Tisha B’Av, which begins July 17 and ends the following evening, is a day of mourning and fasting. This week’s clergy discuss the historic and contemporary significance of what is known as the saddest day on the Jewish calendar.
Rabbi Mickey Baum
Temple Beth Am of Merrick and Bellmore
Tisha B’Av, which means the ninth day of Av, the fifth month of the Jewish calendar, commemorates tragedies that befell our people on that exact date throughout history, particularly the destruction of the Temple in Jerusalem in 586 BCE and 70 CE. Other tragedies that, according to Jewish tradition, occurred on that date include: the first crusade in 1096, that killed 10,000 Jews in its first month and destroyed Jewish communities in the Rhineland and France; in 1290, when the Jews were expelled from England; in 1306, when the Jews were expelled from France; in 1492, when Jews were expelled from Spain; and in 1942, the eve of Tisha B'Av, when the mass deportation of Jews began from the Warsaw Ghetto.
Why the ninth of Av? According to legend, it’s on that day that the spies, sent out by Moses to scout the land of Israel in preparation for the Israelites entry, brought back a negative report of the Promised Land.
While Tisha B’Av is a time of great sadness, it is also seen as a period of joy in times to come. Tradition tells us that the Messiah will be born on the ninth of Av, and when the final redemption comes, Tisha B’Av will be transformed from a day of mourning into a day of celebration.
Rabbi Steven Conn
Plainview Jewish Center
Strictly speaking, Tisha B’Av is not a holiday but a day of national mourning on which the Temple in Jerusalem, our national and spiritual center, was destroyed by the Romans 1,951 years ago, in 70 CE. Why do we still mourn after so many years? The pain of the destruction of the Temple has been muted by the establishment of the modern state of Israel, with Jerusalem as its capital.
Many of us would rather continue to worship through prayer in our synagogues than have the Temple rebuilt and sacrifices restored. I struggle with this question every year. My best answer is that, in the Talmud, the rabbis teach that the Temple was destroyed not because of the Romans, but because of the "baseless hatred" Jews showed toward one another. This "baseless hatred" is still very much around, dividing Jew from Jew and human being from human being.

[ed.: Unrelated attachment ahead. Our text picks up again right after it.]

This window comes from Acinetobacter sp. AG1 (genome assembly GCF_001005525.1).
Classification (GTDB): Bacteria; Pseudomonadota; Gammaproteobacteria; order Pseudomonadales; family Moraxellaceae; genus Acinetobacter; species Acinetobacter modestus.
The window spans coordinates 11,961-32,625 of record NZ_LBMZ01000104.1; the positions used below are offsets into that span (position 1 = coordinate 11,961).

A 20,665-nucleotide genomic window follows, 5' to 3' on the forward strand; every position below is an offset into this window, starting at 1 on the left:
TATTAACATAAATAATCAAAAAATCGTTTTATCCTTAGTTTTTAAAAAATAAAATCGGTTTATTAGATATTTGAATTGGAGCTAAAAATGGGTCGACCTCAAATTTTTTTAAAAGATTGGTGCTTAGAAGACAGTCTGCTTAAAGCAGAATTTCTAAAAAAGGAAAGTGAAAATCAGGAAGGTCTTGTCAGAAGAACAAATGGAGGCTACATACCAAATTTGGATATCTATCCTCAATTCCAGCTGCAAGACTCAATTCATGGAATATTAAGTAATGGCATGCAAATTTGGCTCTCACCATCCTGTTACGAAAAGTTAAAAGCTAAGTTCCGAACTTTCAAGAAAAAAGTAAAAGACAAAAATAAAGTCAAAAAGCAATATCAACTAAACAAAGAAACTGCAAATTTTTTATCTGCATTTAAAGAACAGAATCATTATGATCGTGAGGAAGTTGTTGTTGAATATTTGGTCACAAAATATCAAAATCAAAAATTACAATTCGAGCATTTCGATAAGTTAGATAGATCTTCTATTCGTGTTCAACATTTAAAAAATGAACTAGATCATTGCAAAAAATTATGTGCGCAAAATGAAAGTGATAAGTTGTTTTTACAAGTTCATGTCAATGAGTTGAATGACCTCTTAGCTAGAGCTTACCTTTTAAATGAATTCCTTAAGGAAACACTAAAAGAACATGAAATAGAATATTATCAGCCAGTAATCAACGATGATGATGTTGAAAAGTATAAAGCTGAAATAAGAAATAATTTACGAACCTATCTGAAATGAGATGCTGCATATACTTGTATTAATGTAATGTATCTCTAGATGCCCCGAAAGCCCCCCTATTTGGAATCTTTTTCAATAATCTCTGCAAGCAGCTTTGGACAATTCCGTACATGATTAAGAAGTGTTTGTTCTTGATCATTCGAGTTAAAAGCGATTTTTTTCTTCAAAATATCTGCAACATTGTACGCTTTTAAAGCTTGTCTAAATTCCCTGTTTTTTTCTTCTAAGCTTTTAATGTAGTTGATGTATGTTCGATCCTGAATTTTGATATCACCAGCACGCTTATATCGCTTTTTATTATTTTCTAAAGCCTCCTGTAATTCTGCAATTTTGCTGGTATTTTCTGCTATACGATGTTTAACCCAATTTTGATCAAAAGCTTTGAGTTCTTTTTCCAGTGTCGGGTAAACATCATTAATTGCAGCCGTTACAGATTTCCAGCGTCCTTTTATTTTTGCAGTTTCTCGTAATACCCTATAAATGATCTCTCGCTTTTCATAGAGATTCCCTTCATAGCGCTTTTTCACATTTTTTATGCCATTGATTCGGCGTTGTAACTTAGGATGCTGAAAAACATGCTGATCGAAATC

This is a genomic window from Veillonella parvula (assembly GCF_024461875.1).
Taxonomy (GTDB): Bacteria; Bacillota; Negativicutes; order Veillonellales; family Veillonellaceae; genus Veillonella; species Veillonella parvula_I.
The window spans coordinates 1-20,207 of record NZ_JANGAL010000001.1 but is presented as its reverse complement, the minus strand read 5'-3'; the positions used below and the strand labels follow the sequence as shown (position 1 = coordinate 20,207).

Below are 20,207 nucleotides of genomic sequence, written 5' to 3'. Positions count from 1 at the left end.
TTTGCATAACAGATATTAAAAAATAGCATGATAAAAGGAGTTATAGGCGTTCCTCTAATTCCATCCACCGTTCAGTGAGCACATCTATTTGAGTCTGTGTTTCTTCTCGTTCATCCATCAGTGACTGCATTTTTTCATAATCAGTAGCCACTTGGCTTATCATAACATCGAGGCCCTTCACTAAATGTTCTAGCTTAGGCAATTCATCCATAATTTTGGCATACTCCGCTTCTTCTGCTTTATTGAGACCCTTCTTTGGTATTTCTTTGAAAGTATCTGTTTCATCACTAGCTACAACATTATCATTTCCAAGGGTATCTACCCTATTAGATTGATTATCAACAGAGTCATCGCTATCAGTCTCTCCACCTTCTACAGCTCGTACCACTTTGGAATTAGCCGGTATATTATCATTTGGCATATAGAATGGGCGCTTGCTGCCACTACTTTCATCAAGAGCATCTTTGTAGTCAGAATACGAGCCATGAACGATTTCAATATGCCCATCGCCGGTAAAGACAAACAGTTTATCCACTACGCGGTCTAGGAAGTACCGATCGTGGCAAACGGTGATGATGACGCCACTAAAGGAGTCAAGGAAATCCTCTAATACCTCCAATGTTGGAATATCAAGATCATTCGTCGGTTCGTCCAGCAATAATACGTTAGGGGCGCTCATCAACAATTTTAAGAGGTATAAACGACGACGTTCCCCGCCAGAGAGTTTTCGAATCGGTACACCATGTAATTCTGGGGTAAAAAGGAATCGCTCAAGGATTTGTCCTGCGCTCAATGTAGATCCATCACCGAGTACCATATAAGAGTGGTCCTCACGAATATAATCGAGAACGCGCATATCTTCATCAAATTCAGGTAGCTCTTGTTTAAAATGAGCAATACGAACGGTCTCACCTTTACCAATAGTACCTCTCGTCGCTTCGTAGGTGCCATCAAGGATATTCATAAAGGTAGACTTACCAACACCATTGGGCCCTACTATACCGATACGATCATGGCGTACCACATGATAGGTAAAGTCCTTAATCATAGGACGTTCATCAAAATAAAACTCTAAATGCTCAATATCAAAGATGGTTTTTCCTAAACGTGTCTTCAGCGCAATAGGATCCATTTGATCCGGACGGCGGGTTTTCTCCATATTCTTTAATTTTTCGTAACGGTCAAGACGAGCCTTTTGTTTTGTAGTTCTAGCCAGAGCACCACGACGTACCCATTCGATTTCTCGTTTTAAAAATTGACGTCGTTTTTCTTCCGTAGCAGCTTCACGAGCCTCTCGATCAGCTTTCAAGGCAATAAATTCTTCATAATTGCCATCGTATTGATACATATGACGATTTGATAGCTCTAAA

Tisha B’Av challenges us to think about the toll that hatred takes among the Jewish people and in the world at large. Hatred is more destructive than even the world’s mightiest army. The fast of Tisha B’av is still important because it reminds us that we have a sacred obligation to fight hatred with collective action and radical acts of love.
Rabbi Anchelle Perl
Director, Chabad of Mineola
On Tisha B'Av we recall the destruction of our Holy Temple nearly 2,000 years ago by fasting and mourning and the other observances of the day.
But why remember? Why not let bygones be bygones? It's history. What was, was. Why keep revisiting old and painful visions? They say that Napoleon was once passing through the Jewish ghetto in Paris and heard sounds of crying and wailing emanating from a synagogue. He stopped to ask what the lament was about. He was told that the Jews were remembering the destruction of their Temple.
"When did it happen?" asked the Emperor. "Some 1,700 years ago," was the answer he received. Whereupon Napoleon stated with conviction that a people who never forgot its past would be destined to forever have a future.
Jews never had history. We have memory. History can become a book, a museum and forgotten antiquities. Memory is alive. And memory guarantees our future. Because we refuse to accept defeat or accept our exile as a historical fait accompli, we can hope to rebuild one day. Indeed, the Talmud assures us, "Whosoever mourns for Jerusalem, will merit to witness her rejoicing."
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